• Antagonist Abilities: The whole of Alpha Team have seriously unfair powers, high-level precognition, mind control, mass teleportation, and instant skill mastery, that leave the heroes constantly playing catch-up and second-guessing themselves.
  • Awesome by Analysis: Marcia Turner/Beatdown is invulnerable, but not the fastest or the strongest Infected. She has a very high threat rating, however, because she uses all her spare time to plan for contingencies and how to take down other people including those way outside her official weight-class.
    • Brian gets in a few good lumps entirely because of his ability to analyze a situation and make a plan.
  • Bad Powers, Good People: Gabriel Denis is fully aware of the irony of a scary mind-controller trying to be a hero. As he learns and grows, he becomes increasingly concerned about his powers and the temptations they provide.
  • Beware the Superman: Fear of this scenario, which apparently happened in France, motivates most of the antagonists. It gets discussed fairly often.
  • Blessed with Suck: Brian's powers are more-or-less a death sentence, placing him into danger again and again until one day he dodges a little too slow.
    • And he's still far better off than Melanie Miller, who has the power to uncontrollably turn the people around her into superhuman cannibalistic monsters with an all-consuming hunger for her flesh specifically, which makes them even stronger and tougher.
    • The Infected in general are this, as they get an incurable mental disorder and the hatred of the general public and 90% don't even get a worthwhile superpower out of it.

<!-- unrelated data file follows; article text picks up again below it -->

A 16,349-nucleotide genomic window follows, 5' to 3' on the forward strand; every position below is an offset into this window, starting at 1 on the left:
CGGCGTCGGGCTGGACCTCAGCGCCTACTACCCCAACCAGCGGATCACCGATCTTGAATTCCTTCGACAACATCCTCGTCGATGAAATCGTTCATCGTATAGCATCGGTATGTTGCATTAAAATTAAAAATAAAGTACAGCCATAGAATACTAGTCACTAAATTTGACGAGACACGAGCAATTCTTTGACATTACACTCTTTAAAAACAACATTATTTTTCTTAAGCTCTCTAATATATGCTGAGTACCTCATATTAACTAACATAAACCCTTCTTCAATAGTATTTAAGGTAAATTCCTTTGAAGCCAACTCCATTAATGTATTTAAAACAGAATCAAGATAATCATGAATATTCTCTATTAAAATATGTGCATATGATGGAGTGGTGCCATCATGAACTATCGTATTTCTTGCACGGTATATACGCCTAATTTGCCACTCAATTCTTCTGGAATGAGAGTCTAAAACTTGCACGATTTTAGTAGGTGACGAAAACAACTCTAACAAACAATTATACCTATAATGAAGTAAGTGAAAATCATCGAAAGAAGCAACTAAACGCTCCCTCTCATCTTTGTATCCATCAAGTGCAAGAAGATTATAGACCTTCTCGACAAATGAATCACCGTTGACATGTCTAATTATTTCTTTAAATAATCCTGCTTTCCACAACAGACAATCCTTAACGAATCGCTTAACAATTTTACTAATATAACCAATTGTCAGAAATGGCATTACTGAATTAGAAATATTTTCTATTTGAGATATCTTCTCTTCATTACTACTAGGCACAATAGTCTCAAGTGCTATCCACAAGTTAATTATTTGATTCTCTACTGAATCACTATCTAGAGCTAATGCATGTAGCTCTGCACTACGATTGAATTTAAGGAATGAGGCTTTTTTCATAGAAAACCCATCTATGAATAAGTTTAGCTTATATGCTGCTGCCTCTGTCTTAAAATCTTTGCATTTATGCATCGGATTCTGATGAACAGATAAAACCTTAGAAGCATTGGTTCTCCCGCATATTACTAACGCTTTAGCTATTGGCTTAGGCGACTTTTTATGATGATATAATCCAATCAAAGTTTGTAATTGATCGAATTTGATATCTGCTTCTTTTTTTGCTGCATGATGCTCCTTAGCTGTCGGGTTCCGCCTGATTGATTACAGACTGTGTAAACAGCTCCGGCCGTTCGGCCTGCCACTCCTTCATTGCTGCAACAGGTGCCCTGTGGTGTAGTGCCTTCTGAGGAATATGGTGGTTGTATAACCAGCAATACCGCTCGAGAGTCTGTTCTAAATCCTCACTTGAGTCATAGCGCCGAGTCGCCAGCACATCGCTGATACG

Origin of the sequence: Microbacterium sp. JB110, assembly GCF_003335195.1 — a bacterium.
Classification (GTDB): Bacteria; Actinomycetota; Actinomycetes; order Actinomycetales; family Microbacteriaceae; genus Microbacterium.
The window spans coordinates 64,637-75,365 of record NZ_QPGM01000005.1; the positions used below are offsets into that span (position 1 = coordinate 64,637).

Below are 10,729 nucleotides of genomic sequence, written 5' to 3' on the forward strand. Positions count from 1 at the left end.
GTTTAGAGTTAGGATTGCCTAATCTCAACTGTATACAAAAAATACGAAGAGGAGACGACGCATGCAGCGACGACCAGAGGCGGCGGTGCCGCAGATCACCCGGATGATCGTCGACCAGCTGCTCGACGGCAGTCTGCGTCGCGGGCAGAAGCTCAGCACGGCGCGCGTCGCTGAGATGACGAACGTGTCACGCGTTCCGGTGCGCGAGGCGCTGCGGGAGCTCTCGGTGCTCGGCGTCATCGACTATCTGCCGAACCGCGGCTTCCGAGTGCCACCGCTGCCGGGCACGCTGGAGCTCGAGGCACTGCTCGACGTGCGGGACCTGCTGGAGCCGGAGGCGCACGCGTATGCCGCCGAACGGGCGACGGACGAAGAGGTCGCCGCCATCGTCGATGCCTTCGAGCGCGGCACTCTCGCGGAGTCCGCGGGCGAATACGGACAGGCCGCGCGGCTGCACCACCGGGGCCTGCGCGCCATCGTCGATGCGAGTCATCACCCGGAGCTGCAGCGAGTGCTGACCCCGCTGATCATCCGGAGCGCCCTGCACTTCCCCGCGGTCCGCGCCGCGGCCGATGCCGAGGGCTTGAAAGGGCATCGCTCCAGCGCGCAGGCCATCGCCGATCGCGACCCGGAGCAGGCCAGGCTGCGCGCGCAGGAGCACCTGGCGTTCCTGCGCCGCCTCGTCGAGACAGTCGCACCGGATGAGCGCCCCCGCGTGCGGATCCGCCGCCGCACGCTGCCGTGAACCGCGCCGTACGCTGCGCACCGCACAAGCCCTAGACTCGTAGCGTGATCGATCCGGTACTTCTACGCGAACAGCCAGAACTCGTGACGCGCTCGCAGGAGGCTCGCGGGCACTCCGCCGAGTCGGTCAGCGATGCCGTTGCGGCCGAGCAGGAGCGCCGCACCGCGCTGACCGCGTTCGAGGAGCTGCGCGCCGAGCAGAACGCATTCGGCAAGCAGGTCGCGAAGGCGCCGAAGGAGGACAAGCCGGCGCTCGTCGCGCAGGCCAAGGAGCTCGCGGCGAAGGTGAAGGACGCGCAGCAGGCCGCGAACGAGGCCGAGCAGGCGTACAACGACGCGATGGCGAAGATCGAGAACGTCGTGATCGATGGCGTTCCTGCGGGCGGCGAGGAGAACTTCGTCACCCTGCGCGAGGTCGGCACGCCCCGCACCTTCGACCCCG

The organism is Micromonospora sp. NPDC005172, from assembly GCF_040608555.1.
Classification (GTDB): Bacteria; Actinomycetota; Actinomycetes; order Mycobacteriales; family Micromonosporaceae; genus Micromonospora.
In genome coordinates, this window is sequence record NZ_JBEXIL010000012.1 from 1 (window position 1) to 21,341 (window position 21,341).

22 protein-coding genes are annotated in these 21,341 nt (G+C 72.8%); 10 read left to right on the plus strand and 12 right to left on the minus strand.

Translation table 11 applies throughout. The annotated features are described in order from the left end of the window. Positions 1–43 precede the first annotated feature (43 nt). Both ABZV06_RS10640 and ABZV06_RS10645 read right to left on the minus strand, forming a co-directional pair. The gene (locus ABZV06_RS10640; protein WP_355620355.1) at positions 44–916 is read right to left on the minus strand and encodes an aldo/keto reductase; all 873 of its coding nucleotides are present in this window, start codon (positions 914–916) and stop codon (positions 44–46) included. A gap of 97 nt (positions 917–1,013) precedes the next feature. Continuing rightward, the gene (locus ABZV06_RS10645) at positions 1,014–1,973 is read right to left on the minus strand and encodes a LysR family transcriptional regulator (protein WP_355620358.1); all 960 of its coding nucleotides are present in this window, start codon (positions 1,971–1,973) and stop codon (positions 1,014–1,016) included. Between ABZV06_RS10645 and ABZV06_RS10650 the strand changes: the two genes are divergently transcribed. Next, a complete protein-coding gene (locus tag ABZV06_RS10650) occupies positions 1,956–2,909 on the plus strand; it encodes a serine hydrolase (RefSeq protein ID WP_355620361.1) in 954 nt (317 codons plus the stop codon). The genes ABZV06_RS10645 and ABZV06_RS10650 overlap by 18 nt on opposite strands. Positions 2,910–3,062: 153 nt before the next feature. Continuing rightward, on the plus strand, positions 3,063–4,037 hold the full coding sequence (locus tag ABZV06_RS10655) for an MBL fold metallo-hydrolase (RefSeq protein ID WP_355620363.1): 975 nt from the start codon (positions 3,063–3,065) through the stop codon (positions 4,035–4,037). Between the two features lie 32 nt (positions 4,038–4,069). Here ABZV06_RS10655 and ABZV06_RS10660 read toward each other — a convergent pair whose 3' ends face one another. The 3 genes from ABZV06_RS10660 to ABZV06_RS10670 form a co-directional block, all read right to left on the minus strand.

• Both Sides Have a Point: The Infected are legitimately dangerous, but not generally as powerful or out-of-control as people think. Fear does inspire people to take extreme action- one incident involves police shooting a little boy who had the power to glow in the dark. But not everyone, or even most people, want to kill the Infected.
  • Boxing Lessons for Superman: Everyone trains to fight, no matter how powerful. Justified in that the IPB is a federal law enforcement agency. Gabriel and several others with mental powers grow more powerful with meditation training.
  • The Call Knows Where You Live: Brian apparently had a couple of powered incidents before the first book that were no big deal, just scaring off muggers and bullies who would have gone too far. However, he has no control and no choice, his power will take him to where people are in danger. And of course, after coming home covered in blood the cops kick in his door and he needs to be rescued by the IPB.
  • Cape Busters: The Agents are basically what happens when you run a bunch of ex-Special Forces guys through Training from Hell, and teach them to respond to any problem by emptying a clip of ammo into it. This tendency causes some problems as the series progresses.